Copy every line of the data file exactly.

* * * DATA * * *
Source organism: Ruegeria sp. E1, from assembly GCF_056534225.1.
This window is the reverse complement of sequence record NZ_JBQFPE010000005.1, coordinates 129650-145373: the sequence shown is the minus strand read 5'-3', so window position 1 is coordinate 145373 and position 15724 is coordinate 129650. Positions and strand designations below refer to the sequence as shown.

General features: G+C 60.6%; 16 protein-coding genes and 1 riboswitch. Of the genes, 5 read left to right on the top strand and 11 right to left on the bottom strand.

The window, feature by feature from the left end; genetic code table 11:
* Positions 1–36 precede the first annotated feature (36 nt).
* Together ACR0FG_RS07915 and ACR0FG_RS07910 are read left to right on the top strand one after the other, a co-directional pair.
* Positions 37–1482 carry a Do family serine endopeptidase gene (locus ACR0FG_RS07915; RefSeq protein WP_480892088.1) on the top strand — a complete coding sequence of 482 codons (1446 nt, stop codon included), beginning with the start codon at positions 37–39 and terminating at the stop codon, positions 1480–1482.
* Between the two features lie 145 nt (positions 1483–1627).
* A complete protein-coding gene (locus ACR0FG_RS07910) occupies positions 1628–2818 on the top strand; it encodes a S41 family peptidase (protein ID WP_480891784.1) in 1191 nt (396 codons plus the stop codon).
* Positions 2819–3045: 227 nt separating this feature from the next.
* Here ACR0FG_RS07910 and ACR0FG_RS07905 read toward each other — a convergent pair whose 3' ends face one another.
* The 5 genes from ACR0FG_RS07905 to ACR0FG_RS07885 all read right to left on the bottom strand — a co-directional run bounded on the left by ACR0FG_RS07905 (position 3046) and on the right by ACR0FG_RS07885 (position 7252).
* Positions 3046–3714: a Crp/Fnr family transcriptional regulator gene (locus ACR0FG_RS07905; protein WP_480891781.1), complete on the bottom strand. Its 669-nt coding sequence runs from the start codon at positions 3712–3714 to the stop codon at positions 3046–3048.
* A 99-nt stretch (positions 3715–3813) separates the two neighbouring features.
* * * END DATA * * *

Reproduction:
Source organism: Ruegeria sp. E1, from assembly GCF_056534225.1.
This window is the reverse complement of sequence record NZ_JBQFPE010000005.1, coordinates 129650-145373: the sequence shown is the minus strand read 5'-3', so window position 1 is coordinate 145373 and position 15724 is coordinate 129650. Positions and strand designations below refer to the sequence as shown.

General features: G+C 60.6%; 16 protein-coding genes and 1 riboswitch. Of the genes, 5 read left to right on the top strand and 11 right to left on the bottom strand.

The window, feature by feature from the left end; genetic code table 11:
* Positions 1–36 precede the first annotated feature (36 nt).
* Together ACR0FG_RS07915 and ACR0FG_RS07910 are read left to right on the top strand one after the other, a co-directional pair.
* Positions 37–1482 carry a Do family serine endopeptidase gene (locus ACR0FG_RS07915; RefSeq protein WP_480892088.1) on the top strand — a complete coding sequence of 482 codons (1446 nt, stop codon included), beginning with the start codon at positions 37–39 and terminating at the stop codon, positions 1480–1482.
* Between the two features lie 145 nt (positions 1483–1627).
* A complete protein-coding gene (locus ACR0FG_RS07910) occupies positions 1628–2818 on the top strand; it encodes a S41 family peptidase (protein ID WP_480891784.1) in 1191 nt (396 codons plus the stop codon).
* Positions 2819–3045: 227 nt separating this feature from the next.
* Here ACR0FG_RS07910 and ACR0FG_RS07905 read toward each other — a convergent pair whose 3' ends face one another.
* The 5 genes from ACR0FG_RS07905 to ACR0FG_RS07885 all read right to left on the bottom strand — a co-directional run bounded on the left by ACR0FG_RS07905 (position 3046) and on the right by ACR0FG_RS07885 (position 7252).
* Positions 3046–3714: a Crp/Fnr family transcriptional regulator gene (locus ACR0FG_RS07905; protein WP_480891781.1), complete on the bottom strand. Its 669-nt coding sequence runs from the start codon at positions 3712–3714 to the stop codon at positions 3046–3048.
* A 99-nt stretch (positions 3715–3813) separates the two neighbouring features.